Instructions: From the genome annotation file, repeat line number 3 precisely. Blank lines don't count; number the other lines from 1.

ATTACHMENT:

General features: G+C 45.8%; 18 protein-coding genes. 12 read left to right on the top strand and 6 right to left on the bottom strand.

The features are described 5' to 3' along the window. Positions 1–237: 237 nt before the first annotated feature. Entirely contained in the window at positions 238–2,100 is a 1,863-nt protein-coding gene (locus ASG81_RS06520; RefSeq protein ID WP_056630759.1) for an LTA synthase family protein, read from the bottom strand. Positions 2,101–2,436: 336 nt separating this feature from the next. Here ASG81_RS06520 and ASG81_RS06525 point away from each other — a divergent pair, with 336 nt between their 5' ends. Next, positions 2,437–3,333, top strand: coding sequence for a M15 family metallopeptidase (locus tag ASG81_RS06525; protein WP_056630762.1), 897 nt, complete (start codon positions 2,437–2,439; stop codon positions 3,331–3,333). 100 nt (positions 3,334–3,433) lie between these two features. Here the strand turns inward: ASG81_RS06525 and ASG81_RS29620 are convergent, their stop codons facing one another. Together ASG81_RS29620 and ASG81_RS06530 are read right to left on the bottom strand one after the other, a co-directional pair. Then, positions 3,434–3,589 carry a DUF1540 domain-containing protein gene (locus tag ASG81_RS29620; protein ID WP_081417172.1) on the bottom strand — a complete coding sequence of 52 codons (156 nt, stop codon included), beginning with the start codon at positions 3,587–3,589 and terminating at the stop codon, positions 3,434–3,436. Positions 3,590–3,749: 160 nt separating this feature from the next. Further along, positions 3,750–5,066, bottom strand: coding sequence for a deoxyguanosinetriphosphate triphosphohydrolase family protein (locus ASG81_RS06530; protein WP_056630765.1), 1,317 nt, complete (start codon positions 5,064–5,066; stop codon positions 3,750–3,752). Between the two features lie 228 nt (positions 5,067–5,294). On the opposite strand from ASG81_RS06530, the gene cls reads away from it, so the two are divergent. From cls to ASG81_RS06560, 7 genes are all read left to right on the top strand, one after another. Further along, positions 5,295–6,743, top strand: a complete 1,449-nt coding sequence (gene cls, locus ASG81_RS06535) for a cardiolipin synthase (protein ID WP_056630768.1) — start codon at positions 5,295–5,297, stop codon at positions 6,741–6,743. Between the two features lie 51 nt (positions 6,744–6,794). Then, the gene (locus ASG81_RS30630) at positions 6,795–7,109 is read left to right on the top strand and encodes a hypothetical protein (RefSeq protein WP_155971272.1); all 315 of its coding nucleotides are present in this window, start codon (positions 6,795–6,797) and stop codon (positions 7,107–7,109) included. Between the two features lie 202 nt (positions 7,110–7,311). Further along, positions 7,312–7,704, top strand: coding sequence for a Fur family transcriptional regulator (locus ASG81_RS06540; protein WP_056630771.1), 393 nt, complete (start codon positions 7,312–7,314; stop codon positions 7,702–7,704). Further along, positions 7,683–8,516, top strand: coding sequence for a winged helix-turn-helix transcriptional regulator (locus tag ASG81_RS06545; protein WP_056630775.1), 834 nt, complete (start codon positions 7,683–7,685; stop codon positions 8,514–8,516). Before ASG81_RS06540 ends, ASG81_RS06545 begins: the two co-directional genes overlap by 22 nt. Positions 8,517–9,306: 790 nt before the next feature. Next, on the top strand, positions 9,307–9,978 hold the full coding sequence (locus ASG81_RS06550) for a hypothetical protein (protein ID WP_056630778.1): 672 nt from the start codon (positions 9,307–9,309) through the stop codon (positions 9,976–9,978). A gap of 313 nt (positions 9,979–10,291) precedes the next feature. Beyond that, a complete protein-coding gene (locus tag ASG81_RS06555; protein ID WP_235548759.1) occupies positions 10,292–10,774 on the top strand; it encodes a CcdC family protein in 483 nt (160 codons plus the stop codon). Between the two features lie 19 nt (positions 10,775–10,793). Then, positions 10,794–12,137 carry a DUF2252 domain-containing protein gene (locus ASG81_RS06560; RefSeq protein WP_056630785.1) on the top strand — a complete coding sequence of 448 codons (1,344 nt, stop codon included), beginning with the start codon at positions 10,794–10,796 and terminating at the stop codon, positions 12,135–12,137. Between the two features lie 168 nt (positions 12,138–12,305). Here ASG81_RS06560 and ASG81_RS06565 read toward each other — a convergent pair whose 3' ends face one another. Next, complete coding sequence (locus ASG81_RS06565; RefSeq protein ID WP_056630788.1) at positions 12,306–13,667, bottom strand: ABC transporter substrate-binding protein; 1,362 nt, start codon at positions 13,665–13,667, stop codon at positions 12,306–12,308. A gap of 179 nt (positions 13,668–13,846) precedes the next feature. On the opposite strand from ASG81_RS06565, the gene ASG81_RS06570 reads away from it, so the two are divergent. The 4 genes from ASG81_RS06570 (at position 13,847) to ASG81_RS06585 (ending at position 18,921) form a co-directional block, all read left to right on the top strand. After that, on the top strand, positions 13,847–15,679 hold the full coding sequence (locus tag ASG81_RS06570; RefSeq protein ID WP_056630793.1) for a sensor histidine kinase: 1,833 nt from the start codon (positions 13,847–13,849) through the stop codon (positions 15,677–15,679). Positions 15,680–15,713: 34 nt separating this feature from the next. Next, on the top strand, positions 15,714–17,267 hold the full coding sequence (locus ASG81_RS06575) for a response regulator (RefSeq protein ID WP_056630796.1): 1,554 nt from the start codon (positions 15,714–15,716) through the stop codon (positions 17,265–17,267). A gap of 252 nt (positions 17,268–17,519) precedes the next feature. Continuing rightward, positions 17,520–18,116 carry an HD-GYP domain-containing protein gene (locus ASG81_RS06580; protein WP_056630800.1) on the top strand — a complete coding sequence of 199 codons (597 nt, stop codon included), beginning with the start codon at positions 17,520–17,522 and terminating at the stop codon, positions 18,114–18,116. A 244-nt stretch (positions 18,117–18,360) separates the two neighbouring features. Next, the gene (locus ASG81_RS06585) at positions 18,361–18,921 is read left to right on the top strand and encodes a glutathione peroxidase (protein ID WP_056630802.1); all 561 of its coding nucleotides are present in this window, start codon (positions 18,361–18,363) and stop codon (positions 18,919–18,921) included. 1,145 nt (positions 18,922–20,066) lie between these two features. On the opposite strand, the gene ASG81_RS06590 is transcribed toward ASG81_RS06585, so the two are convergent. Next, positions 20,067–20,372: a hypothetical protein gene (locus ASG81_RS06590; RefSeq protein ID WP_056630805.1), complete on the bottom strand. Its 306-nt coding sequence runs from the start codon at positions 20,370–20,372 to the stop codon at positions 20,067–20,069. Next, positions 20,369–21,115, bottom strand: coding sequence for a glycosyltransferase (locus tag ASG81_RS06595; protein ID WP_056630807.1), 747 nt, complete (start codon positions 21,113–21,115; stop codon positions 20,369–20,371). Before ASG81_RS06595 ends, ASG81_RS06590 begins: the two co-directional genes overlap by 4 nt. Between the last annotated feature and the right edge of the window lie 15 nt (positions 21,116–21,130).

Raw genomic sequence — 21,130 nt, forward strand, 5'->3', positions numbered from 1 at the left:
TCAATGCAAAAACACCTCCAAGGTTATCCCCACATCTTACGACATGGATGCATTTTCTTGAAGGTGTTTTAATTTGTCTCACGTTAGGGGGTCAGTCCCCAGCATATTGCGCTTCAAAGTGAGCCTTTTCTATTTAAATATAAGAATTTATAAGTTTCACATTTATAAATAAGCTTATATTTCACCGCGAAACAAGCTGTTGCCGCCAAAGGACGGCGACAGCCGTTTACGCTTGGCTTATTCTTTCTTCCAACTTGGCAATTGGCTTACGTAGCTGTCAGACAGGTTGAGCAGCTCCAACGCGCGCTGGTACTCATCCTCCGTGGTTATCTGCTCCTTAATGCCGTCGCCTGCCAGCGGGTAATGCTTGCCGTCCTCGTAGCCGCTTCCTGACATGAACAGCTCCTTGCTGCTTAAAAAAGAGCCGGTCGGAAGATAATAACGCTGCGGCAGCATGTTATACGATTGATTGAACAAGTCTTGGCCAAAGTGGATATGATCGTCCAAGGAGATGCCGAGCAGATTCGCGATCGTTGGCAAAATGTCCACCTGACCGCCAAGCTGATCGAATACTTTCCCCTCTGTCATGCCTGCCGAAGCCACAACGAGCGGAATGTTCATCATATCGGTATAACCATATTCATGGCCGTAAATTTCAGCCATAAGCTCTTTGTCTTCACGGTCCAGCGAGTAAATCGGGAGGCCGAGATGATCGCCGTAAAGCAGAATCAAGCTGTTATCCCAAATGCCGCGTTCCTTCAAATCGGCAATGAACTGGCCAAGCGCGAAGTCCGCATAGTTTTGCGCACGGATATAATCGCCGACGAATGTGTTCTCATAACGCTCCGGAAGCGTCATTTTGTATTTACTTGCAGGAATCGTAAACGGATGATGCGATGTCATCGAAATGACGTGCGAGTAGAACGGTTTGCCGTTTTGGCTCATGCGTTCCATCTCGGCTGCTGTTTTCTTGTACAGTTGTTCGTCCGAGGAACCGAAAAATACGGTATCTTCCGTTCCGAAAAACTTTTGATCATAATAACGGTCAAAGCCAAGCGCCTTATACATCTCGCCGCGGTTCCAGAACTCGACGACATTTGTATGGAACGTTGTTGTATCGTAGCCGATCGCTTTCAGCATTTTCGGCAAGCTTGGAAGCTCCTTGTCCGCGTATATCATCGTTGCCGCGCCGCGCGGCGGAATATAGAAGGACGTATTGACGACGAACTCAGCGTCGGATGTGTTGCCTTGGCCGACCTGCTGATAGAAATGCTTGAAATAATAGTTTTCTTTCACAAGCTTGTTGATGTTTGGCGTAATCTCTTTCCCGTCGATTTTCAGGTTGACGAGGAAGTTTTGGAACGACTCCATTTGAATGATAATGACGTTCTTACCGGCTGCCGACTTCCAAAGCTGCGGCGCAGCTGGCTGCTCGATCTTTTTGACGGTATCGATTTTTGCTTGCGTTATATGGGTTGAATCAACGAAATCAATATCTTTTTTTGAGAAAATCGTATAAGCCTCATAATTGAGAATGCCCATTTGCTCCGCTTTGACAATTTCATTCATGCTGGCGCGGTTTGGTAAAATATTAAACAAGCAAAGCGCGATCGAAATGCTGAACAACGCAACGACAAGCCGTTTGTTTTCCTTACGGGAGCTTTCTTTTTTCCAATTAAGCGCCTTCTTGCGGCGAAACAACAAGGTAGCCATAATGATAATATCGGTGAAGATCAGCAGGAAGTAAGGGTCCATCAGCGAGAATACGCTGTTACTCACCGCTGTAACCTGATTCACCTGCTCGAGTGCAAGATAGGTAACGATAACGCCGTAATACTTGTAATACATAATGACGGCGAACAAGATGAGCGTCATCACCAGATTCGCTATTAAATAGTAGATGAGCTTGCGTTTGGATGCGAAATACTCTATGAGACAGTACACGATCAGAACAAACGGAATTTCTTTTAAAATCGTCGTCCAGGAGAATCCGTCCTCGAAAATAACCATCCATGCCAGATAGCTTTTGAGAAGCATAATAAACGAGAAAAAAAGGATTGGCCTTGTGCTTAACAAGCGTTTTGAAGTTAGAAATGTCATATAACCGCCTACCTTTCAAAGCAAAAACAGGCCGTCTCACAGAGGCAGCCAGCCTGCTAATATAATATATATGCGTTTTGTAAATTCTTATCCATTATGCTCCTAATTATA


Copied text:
Raw genomic sequence — 21,130 nt, forward strand, 5'->3', positions numbered from 1 at the left: